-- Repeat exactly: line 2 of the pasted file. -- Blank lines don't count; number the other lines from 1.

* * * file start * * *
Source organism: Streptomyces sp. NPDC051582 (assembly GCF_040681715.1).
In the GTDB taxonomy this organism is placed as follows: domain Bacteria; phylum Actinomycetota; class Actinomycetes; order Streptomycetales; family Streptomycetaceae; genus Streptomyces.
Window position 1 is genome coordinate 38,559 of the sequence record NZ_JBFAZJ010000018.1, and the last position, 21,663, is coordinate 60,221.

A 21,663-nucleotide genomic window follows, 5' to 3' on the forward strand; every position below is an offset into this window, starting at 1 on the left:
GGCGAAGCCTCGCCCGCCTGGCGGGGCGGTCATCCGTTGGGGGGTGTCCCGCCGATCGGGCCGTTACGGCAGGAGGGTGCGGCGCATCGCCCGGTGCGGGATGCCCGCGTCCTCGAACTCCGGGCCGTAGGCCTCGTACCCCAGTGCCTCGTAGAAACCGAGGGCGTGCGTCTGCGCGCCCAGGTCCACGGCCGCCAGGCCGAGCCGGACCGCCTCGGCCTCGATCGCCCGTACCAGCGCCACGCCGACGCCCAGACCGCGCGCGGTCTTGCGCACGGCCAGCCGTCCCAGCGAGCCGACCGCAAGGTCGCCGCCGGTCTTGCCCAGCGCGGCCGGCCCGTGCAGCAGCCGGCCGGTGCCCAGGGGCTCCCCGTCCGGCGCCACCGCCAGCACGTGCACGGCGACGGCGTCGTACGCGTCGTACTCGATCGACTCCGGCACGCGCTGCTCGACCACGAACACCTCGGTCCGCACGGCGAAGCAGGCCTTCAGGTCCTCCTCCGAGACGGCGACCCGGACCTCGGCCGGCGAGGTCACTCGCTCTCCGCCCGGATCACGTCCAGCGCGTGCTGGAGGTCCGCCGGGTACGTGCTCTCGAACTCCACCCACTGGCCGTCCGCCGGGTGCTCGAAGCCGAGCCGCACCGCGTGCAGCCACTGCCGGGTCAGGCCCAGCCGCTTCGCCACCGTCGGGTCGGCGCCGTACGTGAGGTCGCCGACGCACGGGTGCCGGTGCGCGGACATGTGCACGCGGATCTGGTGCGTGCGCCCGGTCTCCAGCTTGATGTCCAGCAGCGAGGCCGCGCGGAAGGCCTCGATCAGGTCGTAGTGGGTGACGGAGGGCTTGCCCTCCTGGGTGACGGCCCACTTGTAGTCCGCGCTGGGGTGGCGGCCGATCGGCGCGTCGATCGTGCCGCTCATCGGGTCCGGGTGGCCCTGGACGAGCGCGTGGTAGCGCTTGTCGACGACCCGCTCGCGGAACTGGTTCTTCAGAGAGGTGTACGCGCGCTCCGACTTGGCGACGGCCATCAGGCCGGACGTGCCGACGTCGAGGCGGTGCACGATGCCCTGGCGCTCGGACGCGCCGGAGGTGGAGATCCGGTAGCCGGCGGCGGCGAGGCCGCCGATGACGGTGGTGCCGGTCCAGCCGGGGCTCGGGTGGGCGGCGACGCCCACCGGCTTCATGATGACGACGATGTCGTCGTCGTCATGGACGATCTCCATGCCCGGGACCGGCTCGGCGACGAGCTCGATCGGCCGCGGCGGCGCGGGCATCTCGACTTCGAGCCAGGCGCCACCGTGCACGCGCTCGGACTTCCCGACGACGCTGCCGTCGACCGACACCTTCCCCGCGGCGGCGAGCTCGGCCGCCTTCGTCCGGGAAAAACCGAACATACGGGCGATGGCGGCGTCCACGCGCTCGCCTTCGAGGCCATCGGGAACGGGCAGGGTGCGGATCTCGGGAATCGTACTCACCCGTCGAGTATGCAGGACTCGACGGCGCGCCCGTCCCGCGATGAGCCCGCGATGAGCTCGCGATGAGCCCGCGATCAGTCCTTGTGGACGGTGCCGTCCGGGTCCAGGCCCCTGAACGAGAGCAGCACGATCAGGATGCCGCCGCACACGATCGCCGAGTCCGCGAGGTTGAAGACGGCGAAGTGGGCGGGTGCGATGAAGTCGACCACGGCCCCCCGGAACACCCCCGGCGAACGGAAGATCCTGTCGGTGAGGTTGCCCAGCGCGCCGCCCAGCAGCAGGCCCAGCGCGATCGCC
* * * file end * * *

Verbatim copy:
In the GTDB taxonomy this organism is placed as follows: domain Bacteria; phylum Actinomycetota; class Actinomycetes; order Streptomycetales; family Streptomycetaceae; genus Streptomyces.